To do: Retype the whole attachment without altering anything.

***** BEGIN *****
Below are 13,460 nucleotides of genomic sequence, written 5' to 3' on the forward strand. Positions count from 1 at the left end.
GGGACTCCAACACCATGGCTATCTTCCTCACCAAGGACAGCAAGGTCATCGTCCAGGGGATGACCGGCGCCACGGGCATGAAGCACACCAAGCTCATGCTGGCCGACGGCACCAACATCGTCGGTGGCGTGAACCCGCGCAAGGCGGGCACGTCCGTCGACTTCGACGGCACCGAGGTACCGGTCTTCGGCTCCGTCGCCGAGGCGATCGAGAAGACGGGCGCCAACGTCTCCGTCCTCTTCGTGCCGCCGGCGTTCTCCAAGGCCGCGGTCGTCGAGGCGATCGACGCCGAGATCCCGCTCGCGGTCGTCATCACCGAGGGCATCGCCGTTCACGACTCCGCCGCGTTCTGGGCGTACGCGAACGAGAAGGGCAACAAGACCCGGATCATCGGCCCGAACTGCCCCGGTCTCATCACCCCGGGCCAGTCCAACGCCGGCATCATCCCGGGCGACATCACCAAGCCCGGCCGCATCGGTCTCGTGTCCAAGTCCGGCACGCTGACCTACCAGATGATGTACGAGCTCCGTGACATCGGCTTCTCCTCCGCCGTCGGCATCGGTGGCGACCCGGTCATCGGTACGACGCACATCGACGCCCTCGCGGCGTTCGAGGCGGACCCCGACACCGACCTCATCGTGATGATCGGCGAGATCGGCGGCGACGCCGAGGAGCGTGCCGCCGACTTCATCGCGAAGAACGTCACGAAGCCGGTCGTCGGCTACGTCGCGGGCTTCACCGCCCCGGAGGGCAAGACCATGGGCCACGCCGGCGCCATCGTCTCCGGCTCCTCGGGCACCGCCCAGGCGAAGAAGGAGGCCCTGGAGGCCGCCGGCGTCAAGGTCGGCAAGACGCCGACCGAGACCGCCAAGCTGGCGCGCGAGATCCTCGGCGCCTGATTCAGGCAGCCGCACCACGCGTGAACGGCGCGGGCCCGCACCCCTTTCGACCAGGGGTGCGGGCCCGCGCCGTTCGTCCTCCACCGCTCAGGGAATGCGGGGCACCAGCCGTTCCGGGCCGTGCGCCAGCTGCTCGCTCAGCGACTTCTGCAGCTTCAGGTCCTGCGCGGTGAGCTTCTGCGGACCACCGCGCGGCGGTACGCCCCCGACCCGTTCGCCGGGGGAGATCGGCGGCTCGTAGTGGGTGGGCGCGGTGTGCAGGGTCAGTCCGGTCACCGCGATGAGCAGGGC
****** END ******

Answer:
Below are 13,460 nucleotides of genomic sequence, written 5' to 3' on the forward strand. Positions count from 1 at the left end.
GGGACTCCAACACCATGGCTATCTTCCTCACCAAGGACAGCAAGGTCATCGTCCAGGGGATGACCGGCGCCACGGGCATGAAGCACACCAAGCTCATGCTGGCCGACGGCACCAACATCGTCGGTGGCGTGAACCCGCGCAAGGCGGGCACGTCCGTCGACTTCGACGGCACCGAGGTACCGGTCTTCGGCTCCGTCGCCGAGGCGATCGAGAAGACGGGCGCCAACGTCTCCGTCCTCTTCGTGCCGCCGGCGTTCTCCAAGGCCGCGGTCGTCGAGGCGATCGACGCCGAGATCCCGCTCGCGGTCGTCATCACCGAGGGCATCGCCGTTCACGACTCCGCCGCGTTCTGGGCGTACGCGAACGAGAAGGGCAACAAGACCCGGATCATCGGCCCGAACTGCCCCGGTCTCATCACCCCGGGCCAGTCCAACGCCGGCATCATCCCGGGCGACATCACCAAGCCCGGCCGCATCGGTCTCGTGTCCAAGTCCGGCACGCTGACCTACCAGATGATGTACGAGCTCCGTGACATCGGCTTCTCCTCCGCCGTCGGCATCGGTGGCGACCCGGTCATCGGTACGACGCACATCGACGCCCTCGCGGCGTTCGAGGCGGACCCCGACACCGACCTCATCGTGATGATCGGCGAGATCGGCGGCGACGCCGAGGAGCGTGCCGCCGACTTCATCGCGAAGAACGTCACGAAGCCGGTCGTCGGCTACGTCGCGGGCTTCACCGCCCCGGAGGGCAAGACCATGGGCCACGCCGGCGCCATCGTCTCCGGCTCCTCGGGCACCGCCCAGGCGAAGAAGGAGGCCCTGGAGGCCGCCGGCGTCAAGGTCGGCAAGACGCCGACCGAGACCGCCAAGCTGGCGCGCGAGATCCTCGGCGCCTGATTCAGGCAGCCGCACCACGCGTGAACGGCGCGGGCCCGCACCCCTTTCGACCAGGGGTGCGGGCCCGCGCCGTTCGTCCTCCACCGCTCAGGGAATGCGGGGCACCAGCCGTTCCGGGCCGTGCGCCAGCTGCTCGCTCAGCGACTTCTGCAGCTTCAGGTCCTGCGCGGTGAGCTTCTGCGGACCACCGCGCGGCGGTACGCCCCCGACCCGTTCGCCGGGGGAGATCGGCGGCTCGTAGTGGGTGGGCGCGGTGTGCAGGGTCAGTCCGGTCACCGCGATGAGCAGGGC